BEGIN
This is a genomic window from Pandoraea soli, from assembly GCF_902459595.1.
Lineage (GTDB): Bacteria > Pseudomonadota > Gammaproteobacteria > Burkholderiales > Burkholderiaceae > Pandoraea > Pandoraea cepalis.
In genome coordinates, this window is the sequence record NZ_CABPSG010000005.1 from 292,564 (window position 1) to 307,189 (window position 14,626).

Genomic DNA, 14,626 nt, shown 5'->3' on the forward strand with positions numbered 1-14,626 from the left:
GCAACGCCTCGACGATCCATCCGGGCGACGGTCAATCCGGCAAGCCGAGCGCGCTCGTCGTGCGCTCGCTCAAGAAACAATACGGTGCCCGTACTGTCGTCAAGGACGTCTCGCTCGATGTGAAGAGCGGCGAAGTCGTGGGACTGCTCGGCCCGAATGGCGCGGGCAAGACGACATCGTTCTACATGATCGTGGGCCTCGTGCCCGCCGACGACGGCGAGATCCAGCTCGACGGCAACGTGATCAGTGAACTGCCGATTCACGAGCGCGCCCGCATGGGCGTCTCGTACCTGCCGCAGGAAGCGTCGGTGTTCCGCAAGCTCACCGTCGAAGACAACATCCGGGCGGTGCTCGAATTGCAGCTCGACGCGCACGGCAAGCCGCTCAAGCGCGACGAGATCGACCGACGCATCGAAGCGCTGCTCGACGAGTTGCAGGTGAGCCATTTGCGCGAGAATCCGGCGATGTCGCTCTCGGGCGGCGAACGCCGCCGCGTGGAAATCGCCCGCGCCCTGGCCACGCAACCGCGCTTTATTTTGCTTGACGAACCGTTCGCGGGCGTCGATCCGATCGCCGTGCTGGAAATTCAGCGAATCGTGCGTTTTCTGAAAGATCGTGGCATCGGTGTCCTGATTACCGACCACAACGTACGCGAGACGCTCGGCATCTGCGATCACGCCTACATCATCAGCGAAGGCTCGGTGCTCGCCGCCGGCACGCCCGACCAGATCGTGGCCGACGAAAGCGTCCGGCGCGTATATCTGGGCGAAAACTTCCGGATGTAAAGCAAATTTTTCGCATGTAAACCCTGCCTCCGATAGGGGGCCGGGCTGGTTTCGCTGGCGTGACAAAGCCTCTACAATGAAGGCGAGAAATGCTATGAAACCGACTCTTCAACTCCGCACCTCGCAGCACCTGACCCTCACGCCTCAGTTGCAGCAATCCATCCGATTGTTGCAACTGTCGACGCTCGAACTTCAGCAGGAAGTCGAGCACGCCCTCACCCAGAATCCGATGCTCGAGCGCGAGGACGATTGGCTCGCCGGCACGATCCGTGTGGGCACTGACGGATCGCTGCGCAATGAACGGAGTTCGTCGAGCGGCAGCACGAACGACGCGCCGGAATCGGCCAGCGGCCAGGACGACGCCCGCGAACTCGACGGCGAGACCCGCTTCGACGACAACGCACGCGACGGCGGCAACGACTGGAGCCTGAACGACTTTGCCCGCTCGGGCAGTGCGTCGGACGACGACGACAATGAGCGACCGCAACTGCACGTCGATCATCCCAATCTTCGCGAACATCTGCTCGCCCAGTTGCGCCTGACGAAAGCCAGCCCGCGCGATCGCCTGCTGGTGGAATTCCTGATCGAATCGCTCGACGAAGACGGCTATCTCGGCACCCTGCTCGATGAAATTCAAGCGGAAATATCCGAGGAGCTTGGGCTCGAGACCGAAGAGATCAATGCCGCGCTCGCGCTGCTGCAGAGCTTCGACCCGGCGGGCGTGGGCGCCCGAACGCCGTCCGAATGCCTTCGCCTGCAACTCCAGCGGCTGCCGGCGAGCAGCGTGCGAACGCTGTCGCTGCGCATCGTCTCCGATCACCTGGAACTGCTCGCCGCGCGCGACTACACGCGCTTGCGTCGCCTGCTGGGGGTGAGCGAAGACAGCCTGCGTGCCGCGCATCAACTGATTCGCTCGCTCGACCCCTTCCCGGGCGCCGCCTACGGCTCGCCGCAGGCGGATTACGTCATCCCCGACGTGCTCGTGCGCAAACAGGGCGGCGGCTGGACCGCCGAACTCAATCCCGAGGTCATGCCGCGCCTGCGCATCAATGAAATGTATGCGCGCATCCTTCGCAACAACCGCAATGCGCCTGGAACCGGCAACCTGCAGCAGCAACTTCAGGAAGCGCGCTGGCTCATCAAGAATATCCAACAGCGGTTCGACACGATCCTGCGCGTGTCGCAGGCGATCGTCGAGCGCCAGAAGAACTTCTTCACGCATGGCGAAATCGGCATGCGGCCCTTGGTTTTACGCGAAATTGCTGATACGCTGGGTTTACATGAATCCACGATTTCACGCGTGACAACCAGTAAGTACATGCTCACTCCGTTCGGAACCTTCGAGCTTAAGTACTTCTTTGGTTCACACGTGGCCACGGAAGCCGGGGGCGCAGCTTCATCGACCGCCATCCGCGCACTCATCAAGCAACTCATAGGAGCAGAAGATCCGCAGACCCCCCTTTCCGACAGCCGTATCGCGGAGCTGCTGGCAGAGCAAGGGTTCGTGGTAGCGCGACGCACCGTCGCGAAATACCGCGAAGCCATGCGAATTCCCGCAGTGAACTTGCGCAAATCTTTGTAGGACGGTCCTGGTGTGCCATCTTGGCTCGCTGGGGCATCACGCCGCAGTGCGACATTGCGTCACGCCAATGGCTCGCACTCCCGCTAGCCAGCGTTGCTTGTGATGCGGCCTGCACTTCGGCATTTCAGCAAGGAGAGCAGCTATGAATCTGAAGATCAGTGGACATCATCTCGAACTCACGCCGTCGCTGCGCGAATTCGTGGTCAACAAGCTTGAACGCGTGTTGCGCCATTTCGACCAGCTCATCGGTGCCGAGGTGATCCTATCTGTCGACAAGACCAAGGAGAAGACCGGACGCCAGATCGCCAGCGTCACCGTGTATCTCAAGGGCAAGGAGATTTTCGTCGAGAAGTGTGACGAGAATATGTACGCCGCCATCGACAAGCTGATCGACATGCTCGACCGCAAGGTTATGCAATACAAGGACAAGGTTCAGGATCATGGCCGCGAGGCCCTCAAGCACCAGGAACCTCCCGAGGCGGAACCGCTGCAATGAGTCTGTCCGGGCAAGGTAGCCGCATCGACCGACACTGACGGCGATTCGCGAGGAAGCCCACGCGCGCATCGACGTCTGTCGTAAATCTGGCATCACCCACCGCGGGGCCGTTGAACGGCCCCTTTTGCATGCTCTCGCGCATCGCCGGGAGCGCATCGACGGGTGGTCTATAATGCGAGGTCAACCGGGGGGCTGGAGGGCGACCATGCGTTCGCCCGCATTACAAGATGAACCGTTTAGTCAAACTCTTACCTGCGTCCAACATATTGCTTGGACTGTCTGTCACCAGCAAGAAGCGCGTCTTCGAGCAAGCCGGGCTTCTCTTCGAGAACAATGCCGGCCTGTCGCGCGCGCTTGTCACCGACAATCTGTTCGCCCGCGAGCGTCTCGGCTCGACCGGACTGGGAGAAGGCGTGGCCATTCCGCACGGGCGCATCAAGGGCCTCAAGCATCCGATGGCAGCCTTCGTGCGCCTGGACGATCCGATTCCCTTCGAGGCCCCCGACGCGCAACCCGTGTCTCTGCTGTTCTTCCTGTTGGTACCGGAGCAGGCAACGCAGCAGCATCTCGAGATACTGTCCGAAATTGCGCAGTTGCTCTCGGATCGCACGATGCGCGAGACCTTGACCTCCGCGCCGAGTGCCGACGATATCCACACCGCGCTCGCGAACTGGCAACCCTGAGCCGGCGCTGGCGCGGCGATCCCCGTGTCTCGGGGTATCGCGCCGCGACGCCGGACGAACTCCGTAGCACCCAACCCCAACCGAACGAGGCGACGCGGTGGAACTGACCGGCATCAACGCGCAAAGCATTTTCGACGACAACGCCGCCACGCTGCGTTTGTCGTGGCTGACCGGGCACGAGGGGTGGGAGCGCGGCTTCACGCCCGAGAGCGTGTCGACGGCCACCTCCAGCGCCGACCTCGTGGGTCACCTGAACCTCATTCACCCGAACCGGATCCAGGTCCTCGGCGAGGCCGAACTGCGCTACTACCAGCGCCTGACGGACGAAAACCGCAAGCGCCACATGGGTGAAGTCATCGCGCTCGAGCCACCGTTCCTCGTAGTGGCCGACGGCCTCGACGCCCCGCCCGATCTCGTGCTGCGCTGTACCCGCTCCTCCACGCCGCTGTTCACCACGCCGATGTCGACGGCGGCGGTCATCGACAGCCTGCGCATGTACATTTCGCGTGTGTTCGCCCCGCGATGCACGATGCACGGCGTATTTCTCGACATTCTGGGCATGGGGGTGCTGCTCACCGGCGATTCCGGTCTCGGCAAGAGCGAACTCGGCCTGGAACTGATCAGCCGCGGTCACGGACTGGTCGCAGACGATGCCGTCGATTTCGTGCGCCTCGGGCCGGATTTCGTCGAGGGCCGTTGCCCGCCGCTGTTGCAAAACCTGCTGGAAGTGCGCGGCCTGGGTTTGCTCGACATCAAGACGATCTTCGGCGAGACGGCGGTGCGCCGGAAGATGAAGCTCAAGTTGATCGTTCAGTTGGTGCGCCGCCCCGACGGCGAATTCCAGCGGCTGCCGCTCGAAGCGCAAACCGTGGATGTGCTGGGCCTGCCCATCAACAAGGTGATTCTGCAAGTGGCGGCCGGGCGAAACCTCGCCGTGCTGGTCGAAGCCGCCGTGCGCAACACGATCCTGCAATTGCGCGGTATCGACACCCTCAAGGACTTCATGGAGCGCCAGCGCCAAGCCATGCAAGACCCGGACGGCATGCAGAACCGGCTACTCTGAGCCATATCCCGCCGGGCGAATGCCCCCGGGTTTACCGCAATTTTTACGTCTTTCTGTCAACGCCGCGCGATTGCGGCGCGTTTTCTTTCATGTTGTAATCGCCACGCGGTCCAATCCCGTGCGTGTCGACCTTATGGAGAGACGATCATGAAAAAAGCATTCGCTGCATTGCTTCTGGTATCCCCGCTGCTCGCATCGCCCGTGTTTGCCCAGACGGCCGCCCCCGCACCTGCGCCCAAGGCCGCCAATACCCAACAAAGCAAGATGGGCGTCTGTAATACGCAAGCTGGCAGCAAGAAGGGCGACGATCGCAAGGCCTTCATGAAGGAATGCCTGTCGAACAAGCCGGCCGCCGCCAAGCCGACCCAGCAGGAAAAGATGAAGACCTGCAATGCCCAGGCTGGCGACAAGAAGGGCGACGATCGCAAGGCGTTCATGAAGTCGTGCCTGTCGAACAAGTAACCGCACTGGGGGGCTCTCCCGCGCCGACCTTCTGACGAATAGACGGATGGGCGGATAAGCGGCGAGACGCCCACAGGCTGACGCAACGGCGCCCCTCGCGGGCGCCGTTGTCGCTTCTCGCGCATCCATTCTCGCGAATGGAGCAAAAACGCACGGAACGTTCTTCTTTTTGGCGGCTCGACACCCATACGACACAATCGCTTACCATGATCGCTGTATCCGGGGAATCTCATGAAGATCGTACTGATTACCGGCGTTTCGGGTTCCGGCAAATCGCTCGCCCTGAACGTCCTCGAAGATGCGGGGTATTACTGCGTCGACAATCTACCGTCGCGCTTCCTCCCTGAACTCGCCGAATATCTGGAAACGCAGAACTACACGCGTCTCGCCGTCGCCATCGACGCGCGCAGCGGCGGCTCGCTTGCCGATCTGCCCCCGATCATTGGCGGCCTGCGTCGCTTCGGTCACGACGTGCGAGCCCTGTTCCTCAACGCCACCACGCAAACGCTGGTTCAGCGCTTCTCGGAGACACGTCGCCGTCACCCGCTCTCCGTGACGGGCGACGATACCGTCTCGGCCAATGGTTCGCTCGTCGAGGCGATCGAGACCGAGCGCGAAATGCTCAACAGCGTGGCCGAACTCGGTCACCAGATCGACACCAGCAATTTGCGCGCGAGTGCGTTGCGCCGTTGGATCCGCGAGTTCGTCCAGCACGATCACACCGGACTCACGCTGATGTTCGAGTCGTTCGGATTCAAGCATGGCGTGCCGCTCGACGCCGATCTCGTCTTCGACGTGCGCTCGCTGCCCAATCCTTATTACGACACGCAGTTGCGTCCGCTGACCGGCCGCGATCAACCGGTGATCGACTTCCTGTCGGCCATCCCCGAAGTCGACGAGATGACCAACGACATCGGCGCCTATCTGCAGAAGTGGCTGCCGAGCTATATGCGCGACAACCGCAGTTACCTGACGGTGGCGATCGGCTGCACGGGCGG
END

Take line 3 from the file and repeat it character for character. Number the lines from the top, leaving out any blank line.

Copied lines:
In genome coordinates, this window is the sequence record NZ_CABPSG010000005.1 from 292,564 (window position 1) to 307,189 (window position 14,626).